The 87.4 million acres of corn harvested in 2012 is 23.5 million acres less than the record 110.9 million acres in 1917. Despite the lower total, 2012 corn production of 10.8 billion bushels was nearly four times the 1917 production of 2.9 billion bushels.
Forecasted 97.38 million acres planted in 2013, up 0.23 percent versus 2012 – highest since 1936.
USDA corn yield forecast for 2013 at 154.4 bushels per acre. Up 25.1 percent compared to 2012. Third highest yield in history. USDA 2013 record production estimate of 13.763 billion bushels, 27.7 percent higher than 2012.
Ability of the agricultural markets to keep pace with the rapid demand to produce ethanol from corn has
largely been accomplished via a continual improvement in the average yield of corn per acre.
The percentage use of corn production used for food and cereals is unchanged since 1987, at around 2% of the total.
Interesting facts. Due to the use of so many chemicals and genetic modifications I'm not sure that corn is a better food product however. I guess if it's mainly used for sugar ( corn syrup) it's not so bad although with our national epidemic of obesity it may not be so good either. Although I have put Norris on ignore, I do agree with some of what he has said about the foolhardiness of using corn for fuel instead of food and feed. Be all that as it may let us hope the SEC winds up its inquiry and the merger goes through. Next distribution announcement should be a week from this Monday and hopefully it will reassure some folks. GLL
The researchers, affiliated with the Committee for Independent Research and Information on Genetic Engineering (an independent, nonprofit association dedicated to studying the impacts of genetically modified organisms), published their detailed critique of the Monsanto studies in the International Journal of Biological Sciences (2009; 5:706-726). They concluded that the data — which Monsanto claimed proved the corn varieties were safe to eat — actually suggest potential kidney and liver problems resulting from consumption of all three modified corn varieties, as well as negative effects in the heart, adrenal glands, and spleen. The findings confirm a 2007 report from the same researchers on a single variety of modified corn.
If you noticed the last bit of information from the California study, only 2% of the corn crop is used, and has been used for food. Another 3% is used for corn syrup. The increased production went almost entirely for ethanol without any effect on the amount available for human consumption.
What did go down was corn exports, but the slack was easily (and gladly) taken up by Brazil, Argentina and the Ukraine. With the probable record harvest this year, the US exports will surge again. Some of the recent decline in corn exports has been offset by larger exports of corn in processed form (ethanol, distillers grains, livestock), but that increase is captured in the other categories of corn use. The recent decline in exports of U.S. corn is likely associated with high corn prices that have stimulated production in the rest of the world and also allowed other exporters to sell at prices below the cost of U.S. corn. Foreign corn production increased from about 16 billion bushels in 2004-05 to 23 billion bushels in 2012-13 (an increase of 44 percent) and helped to raise the incomes for many small to intermediate sized farms in these countries.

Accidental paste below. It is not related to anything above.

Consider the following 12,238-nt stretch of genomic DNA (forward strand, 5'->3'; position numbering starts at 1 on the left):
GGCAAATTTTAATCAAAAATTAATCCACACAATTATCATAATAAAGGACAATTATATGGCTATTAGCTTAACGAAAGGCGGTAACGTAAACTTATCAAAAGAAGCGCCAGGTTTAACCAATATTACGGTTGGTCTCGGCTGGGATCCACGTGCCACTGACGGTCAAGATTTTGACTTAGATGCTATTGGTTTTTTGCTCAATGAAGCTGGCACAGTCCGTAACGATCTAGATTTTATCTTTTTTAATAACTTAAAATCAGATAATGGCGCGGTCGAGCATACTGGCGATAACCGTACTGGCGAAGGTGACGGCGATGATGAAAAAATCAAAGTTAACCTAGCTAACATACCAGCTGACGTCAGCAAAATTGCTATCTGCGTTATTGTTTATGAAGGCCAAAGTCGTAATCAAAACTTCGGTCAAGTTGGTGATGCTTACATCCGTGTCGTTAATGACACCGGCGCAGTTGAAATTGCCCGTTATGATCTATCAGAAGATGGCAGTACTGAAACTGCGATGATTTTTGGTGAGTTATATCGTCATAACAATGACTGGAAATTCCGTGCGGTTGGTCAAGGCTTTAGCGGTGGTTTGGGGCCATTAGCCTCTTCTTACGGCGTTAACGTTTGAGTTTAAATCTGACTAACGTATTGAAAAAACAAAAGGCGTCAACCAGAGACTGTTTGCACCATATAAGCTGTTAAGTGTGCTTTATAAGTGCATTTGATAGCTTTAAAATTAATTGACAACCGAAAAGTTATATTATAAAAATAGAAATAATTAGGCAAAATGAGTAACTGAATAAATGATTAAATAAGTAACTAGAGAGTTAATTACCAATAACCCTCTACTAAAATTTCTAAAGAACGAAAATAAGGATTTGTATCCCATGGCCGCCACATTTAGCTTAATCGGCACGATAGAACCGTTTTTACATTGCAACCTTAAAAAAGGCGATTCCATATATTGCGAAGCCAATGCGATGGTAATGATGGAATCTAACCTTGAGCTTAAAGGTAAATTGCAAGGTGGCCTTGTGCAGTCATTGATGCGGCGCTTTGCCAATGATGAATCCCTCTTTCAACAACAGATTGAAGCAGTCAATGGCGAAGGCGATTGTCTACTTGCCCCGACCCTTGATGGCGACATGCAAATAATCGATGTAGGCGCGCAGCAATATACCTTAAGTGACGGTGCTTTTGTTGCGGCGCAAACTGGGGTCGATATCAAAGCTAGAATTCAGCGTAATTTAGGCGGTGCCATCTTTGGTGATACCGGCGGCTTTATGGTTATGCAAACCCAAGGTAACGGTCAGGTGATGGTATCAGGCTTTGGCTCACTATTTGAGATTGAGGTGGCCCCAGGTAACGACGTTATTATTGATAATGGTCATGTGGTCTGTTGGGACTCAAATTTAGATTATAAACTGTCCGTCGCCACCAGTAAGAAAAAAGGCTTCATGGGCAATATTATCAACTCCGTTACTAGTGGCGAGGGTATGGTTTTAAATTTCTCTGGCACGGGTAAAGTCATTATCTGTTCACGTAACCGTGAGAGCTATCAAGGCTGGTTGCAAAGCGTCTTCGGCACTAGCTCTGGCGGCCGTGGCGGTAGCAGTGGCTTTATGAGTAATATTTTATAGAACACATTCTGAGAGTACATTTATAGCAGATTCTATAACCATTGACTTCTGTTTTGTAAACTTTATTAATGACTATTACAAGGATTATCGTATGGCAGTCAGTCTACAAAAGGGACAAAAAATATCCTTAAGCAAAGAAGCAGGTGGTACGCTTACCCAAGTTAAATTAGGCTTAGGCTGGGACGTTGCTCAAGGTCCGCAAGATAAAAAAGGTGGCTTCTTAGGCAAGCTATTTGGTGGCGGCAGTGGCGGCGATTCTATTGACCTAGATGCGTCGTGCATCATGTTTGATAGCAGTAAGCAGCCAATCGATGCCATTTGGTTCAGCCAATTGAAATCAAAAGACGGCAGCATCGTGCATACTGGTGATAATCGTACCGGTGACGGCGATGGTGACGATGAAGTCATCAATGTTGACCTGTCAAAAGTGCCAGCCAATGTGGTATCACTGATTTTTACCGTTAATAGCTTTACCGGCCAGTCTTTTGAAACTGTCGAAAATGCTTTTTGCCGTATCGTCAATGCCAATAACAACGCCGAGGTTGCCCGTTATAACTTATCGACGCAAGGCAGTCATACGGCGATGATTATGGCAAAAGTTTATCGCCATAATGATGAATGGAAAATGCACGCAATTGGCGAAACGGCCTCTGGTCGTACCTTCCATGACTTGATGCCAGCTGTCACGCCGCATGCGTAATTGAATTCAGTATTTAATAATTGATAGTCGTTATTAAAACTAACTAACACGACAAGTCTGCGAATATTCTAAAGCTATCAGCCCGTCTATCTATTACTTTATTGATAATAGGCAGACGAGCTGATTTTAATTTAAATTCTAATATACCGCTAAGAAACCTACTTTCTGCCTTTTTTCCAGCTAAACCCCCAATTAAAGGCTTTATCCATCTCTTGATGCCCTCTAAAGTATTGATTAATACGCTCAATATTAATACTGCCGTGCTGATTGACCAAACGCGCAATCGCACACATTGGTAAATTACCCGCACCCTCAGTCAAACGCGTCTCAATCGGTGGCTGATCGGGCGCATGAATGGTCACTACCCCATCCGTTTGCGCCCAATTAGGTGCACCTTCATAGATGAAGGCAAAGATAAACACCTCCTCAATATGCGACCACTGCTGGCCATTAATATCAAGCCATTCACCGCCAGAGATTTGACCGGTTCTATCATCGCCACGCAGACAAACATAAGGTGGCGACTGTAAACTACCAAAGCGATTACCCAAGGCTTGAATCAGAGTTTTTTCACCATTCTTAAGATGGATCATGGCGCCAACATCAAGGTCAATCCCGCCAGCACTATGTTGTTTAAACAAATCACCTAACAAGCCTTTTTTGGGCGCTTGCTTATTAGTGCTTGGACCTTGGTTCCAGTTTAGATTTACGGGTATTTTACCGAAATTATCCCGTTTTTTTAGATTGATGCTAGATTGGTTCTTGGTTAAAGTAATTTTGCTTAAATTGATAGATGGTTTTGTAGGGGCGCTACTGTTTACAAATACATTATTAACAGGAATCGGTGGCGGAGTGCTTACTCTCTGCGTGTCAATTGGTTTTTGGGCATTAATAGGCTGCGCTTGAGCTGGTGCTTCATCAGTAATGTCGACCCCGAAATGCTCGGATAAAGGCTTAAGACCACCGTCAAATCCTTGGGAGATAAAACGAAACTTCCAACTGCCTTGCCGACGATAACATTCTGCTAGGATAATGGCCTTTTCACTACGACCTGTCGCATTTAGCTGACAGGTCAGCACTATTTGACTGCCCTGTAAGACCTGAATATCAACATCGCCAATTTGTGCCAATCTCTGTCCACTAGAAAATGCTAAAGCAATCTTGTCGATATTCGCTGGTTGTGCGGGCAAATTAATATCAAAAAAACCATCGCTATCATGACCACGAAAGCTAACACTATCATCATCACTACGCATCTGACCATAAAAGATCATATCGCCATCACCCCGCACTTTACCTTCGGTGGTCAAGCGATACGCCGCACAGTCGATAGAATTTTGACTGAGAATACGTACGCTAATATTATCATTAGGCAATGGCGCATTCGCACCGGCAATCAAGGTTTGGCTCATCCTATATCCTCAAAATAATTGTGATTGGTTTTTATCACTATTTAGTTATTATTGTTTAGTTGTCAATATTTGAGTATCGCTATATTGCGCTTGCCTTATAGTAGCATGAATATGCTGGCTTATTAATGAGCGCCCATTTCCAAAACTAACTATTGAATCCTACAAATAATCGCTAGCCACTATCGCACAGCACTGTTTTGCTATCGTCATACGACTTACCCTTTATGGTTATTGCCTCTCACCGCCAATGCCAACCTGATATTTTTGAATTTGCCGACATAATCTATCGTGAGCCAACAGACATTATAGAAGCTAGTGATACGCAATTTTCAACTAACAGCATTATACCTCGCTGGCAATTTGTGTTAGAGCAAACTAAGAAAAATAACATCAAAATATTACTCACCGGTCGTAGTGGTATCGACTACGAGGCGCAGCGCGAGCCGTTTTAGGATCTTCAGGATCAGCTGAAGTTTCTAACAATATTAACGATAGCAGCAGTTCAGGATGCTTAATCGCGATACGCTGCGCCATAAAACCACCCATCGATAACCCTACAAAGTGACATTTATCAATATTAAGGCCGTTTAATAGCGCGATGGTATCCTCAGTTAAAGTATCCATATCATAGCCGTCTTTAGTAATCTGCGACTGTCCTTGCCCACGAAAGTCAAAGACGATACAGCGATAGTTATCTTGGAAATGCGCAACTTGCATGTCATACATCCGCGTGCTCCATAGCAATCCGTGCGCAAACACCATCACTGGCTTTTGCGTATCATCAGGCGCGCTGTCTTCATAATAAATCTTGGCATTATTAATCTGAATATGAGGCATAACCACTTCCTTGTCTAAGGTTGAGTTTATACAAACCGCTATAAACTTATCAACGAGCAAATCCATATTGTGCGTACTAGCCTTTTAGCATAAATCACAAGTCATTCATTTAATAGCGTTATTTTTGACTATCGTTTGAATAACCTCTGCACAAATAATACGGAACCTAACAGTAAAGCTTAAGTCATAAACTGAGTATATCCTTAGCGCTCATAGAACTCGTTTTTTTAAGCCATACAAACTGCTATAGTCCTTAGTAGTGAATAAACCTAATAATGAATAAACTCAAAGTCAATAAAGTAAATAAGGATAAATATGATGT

Feed and residual use of U.S. corn has gradually declined since 2007-08. From a peak of over 6.1 billion bushels in 2004-05 and 2005-06, consumption declined to just over 4.5 billion bushels in 2011-12. The primary reason for the decline was the rapid substitution of distillers grain (a co-product of ethanol production) for whole corn in livestock feed rations. The number of livestock being fed in the U.S., as measured by the USDA's estimate of grain consuming animal units, has been relatively constant since 2004-05. The USDA projects little change in those numbers for 2013-14. The domestic market for meat and livestock products is mature. Slow population growth and stable per capita meat consumption suggests that feed consumption will also stabilize.
rlp"d wallowing in ignorance.
Spot prices for corn at about $6.50 remain triple the long term average before the RFS corruption.
In fact the price of food always decline in real terms before the RFS corruption. Regardless of the price of oil which is a small portion on the total cost of production.
But I have no doubt the price of corn with crash in the not to distant future just like this primitive Global Warming religion and simple minded political corruption did to sugar. Irrational process may fell good at first but American farmers should look at Brazil to see what is coming their way.
Simple physics that the blend wall can not be pushed passed 10% with destroying our cars in additional to every small engine in America.
Our corn farmers can not compete with sugar ethanol. Let alone the cost of production of corn in Latin America. So this ethanol corruption is only insuring American farmers will be the high cost producers which are driven off first by world competition.
For a grossly inferior and dirty product. Actually a defective product when it comes to our cars durability and mpg efficiency.
Nothing good here except perhaps for the ethanol pimps.
Board members...spot prices for corn (cash across the scales) at time is time is $5.96 a bu. (not $6.50 a bu.) and September corn is $4.95...we need to keep the facts straight...if the monkey talker cannot get the prices correct, how can he get anything else right. (???)...fact is, Brazil is having a poor sugar cane crop this year...! $tagg...!